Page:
Storage is something that can be seriously lacking in house buses, but that’s not the case in Austin and Ginnie’s bus. They installed a closet, painted it yellow, decorated it with herringbone stripes, and tied it into the overall theme of their bus. They each get two drawers, while the hanging storage is suitable for all their dresses, jackets, and long-sleeved items.
The tiled shower area was perhaps one of the trickiest parts of their entire transformation project. However, it was also the only part of the bus they needed help with.
Austin’s dad helped them with cutting the tiles, grouting, and all the tile work. As the corner at the top was hard to cover, they had to use corrugated metal. They plan to cover it with wood in the future. The deep jade green of the tiles really pops against the contrasting orange and yellow features throughout the rest of the bus.
To both Ginnie and Austin, the shower isn’t perfect. Ginnie is more than satisfied with its size, while Austin finds it a little small. Ginnie would also like to cut out the top and install a skylight for more natural light. However, cutting into the roof provides one more leak risk. The upside is, of course, that any leaks would be directly above an area designed to get wet.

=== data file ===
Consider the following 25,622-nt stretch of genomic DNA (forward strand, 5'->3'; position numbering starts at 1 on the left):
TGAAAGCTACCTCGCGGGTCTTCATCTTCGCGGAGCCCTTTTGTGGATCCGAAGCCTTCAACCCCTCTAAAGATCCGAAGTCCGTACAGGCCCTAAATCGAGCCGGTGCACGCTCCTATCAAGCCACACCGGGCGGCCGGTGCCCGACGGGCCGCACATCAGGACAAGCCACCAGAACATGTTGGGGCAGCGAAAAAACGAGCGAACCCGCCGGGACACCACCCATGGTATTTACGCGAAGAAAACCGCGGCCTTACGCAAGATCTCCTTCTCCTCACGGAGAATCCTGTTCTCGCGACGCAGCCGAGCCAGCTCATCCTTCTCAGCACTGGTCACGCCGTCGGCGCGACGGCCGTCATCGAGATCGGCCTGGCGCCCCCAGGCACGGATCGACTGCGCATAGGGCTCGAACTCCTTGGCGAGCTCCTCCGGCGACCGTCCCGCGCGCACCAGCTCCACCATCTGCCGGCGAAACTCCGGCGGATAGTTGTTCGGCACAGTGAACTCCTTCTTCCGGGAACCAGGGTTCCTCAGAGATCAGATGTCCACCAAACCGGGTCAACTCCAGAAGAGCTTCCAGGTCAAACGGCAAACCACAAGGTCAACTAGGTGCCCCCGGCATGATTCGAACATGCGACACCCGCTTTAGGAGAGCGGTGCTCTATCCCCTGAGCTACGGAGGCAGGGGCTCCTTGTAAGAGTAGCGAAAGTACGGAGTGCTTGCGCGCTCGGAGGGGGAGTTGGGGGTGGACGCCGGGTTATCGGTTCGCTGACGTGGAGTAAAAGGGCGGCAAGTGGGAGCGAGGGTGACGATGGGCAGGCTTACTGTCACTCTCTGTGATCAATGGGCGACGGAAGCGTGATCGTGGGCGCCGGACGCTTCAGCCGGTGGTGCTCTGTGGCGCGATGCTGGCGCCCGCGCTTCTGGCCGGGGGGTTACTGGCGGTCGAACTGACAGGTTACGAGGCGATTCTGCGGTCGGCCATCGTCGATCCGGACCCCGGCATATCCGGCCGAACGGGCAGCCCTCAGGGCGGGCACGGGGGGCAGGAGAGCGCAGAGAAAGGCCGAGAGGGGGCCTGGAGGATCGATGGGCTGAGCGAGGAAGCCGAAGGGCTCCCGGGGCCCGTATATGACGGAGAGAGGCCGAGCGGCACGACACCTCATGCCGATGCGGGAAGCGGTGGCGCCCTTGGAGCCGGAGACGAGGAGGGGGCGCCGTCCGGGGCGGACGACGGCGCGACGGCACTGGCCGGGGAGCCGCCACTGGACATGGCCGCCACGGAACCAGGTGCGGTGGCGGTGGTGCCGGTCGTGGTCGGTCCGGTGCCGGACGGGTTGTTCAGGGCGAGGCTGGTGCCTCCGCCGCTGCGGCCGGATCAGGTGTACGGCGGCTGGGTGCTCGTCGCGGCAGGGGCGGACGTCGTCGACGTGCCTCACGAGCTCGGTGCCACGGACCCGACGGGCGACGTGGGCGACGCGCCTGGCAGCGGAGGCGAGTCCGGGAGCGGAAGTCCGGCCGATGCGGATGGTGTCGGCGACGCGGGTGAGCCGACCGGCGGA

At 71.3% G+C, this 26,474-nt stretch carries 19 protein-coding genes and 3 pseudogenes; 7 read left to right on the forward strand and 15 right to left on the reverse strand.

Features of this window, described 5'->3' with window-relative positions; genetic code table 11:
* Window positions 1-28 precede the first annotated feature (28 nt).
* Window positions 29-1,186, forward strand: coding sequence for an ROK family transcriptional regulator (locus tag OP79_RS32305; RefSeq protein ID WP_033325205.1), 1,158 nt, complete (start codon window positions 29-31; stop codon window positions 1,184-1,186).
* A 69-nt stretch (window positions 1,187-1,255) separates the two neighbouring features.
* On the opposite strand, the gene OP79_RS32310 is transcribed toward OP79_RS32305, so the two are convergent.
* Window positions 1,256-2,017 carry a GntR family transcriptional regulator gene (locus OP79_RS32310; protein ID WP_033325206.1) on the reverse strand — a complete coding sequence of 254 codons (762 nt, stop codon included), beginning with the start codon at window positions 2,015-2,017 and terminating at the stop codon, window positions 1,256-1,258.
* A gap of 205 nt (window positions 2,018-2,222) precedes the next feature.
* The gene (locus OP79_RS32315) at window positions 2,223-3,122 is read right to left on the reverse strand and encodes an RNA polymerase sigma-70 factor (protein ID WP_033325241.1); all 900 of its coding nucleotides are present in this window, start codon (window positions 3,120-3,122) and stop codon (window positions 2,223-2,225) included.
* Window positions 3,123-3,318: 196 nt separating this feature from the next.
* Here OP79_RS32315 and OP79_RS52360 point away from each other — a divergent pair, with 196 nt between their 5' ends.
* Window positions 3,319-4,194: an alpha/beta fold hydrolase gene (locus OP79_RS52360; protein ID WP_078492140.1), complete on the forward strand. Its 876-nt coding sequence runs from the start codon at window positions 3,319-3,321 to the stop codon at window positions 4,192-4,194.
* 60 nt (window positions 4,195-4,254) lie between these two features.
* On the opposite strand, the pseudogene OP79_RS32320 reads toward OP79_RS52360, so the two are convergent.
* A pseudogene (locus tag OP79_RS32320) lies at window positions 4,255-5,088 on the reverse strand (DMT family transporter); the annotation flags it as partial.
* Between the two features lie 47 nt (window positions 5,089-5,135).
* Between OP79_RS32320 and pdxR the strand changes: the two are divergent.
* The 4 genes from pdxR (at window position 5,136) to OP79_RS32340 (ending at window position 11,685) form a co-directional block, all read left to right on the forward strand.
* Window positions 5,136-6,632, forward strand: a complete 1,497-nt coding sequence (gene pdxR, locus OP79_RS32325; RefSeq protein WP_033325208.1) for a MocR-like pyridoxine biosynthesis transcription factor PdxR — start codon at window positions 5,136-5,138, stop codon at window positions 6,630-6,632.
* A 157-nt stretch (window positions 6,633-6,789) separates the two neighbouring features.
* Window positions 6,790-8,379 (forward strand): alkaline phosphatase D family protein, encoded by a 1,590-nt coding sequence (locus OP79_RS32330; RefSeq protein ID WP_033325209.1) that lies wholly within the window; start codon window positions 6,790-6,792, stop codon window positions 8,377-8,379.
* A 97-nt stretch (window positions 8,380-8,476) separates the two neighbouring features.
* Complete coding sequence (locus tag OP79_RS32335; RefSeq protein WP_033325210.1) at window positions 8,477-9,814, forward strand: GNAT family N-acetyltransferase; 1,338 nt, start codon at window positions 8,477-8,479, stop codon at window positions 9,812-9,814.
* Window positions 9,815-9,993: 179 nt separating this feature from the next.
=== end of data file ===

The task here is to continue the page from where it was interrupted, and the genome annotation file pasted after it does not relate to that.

The bathroom area is a dry space separate from the shower. It boasts a gorgeous vanity they built themselves, natural wood, and a charming faucet. Everything is compact, yet it has everything the couple needs.
Adjacent to the sink and vanity is Austin and Ginnie’s compost toilet. Rather than buy a toilet, they decided to build one. The entire toilet project cost around $100. The final beautiful feature in this space is the wallpaper. It ties the whole room together. According to Ginnie, it was challenging to get the wallpaper to work in the corners.
Next to the shower is Ginnie and Austin’s bedroom. While it’s cozy, it has enough space for a queen-size bed.
Austin and Ginnie put much time, effort, and planning into making their bus bedroom their private sanctuary. They built storage into the foot of the bed, installed a projector they use as their second TV, and installed a shelf that lifts to reveal a laundry chute. Their bedroom also has a mini-split that helps them remain comfortable year-round.
You can see why Ginnie and Austin would prefer to watch TV in bed. Their projector turns one whole side of the bedroom into a giant TV screen. With fairy lights surrounding it, it’s the perfect late-night movie setup.